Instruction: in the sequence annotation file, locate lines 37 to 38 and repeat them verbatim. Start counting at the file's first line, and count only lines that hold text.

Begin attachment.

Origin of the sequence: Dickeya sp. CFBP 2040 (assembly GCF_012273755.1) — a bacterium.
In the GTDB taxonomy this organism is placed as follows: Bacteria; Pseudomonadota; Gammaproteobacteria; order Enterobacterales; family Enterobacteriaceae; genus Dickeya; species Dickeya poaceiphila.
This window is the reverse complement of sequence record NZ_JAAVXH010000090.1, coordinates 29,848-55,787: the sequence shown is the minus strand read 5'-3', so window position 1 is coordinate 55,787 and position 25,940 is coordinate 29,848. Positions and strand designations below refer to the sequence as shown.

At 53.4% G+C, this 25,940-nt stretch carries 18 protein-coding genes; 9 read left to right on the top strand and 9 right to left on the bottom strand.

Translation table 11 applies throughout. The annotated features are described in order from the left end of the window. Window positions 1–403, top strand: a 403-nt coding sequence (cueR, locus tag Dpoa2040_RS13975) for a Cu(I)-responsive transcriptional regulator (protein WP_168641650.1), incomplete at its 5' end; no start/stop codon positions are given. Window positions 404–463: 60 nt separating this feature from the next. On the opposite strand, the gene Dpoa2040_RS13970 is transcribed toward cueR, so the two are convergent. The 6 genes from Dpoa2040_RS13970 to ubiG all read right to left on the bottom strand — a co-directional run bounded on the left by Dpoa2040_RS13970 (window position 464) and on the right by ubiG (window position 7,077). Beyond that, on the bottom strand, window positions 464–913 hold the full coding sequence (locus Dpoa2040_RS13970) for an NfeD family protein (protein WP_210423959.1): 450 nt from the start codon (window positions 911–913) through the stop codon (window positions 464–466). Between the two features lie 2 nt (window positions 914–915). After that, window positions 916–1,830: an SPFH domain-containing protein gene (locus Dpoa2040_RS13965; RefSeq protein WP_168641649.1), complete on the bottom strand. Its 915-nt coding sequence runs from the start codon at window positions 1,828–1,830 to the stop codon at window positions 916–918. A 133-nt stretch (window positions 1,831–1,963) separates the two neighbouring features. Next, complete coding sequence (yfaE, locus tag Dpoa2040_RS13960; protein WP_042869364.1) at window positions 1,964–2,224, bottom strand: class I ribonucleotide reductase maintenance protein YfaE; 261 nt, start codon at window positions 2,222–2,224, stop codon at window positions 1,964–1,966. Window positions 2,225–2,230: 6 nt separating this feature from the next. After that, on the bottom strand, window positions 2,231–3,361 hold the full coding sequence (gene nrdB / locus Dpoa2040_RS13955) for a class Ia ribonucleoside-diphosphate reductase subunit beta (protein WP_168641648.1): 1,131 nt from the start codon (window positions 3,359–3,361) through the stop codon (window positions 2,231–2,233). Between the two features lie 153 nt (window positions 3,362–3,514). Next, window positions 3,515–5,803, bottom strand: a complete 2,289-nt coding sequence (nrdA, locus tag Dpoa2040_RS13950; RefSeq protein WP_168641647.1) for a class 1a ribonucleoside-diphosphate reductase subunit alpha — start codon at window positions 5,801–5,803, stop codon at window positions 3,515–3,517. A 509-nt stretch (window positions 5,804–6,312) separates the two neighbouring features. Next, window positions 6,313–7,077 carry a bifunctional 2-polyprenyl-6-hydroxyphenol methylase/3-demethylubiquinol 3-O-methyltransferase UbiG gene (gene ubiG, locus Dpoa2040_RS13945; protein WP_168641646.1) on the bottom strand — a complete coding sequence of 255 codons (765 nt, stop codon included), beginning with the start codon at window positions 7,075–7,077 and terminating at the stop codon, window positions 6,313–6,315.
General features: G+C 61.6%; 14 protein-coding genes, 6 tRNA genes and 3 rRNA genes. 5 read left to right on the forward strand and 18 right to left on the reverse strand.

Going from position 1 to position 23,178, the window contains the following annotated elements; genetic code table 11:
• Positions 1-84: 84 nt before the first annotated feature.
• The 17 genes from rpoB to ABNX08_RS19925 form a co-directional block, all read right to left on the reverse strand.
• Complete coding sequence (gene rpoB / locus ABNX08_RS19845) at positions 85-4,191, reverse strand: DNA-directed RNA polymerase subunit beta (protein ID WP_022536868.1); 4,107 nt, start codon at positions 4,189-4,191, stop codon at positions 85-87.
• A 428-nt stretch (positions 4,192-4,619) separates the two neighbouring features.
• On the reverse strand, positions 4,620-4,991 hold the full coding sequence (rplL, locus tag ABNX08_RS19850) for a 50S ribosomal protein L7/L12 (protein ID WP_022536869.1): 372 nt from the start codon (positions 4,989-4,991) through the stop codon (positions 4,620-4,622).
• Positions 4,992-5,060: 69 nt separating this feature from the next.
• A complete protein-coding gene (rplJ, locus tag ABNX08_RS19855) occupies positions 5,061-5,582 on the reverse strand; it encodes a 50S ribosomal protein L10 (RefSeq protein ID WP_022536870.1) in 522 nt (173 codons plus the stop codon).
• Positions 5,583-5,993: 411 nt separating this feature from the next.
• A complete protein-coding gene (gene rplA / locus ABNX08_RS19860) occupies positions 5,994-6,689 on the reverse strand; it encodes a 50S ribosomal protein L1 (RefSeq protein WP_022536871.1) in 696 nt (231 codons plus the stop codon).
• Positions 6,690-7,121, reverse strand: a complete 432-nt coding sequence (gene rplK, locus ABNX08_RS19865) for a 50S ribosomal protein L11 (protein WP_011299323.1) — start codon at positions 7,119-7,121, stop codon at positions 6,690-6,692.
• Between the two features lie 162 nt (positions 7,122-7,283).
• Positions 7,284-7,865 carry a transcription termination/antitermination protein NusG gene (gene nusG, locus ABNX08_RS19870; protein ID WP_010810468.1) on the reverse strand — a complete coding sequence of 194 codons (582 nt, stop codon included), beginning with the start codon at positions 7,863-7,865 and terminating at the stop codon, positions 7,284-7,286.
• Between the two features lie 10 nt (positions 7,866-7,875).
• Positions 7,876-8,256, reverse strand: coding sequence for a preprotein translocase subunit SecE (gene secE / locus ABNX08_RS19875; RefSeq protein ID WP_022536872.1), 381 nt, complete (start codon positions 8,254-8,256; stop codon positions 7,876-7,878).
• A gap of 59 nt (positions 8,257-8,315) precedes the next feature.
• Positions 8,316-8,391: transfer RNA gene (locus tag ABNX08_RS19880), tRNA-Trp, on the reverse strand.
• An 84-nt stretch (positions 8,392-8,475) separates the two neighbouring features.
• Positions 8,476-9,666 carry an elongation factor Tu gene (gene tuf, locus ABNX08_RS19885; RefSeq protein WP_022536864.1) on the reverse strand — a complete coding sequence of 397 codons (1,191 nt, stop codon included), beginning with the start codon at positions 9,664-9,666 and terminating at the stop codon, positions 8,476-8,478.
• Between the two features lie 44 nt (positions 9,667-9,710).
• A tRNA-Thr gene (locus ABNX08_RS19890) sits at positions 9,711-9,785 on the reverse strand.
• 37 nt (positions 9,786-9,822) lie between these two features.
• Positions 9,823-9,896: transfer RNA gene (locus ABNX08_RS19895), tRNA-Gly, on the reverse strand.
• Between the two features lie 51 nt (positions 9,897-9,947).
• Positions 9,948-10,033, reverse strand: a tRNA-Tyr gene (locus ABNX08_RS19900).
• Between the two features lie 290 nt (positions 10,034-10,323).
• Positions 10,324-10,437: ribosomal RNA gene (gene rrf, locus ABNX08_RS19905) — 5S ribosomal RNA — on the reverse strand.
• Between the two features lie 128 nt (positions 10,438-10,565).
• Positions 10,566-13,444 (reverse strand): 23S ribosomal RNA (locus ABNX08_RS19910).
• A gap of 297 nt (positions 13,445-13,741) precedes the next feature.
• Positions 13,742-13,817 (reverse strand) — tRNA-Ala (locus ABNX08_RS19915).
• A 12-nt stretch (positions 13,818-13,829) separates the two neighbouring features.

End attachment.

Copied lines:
• Positions 13,742-13,817 (reverse strand) — tRNA-Ala (locus ABNX08_RS19915).
• A 12-nt stretch (positions 13,818-13,829) separates the two neighbouring features.